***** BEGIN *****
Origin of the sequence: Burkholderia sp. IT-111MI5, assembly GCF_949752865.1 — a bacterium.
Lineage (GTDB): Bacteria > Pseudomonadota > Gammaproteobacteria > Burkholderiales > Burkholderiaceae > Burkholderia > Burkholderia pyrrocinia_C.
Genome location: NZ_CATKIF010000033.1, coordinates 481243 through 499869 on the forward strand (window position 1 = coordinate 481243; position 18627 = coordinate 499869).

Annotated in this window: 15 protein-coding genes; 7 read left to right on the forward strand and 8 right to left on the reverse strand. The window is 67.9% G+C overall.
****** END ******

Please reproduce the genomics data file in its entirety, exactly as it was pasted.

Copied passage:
Origin of the sequence: Burkholderia sp. IT-111MI5, assembly GCF_949752865.1 — a bacterium.
Lineage (GTDB): Bacteria > Pseudomonadota > Gammaproteobacteria > Burkholderiales > Burkholderiaceae > Burkholderia > Burkholderia pyrrocinia_C.
Genome location: NZ_CATKIF010000033.1, coordinates 481243 through 499869 on the forward strand (window position 1 = coordinate 481243; position 18627 = coordinate 499869).

Annotated in this window: 15 protein-coding genes; 7 read left to right on the forward strand and 8 right to left on the reverse strand. The window is 67.9% G+C overall.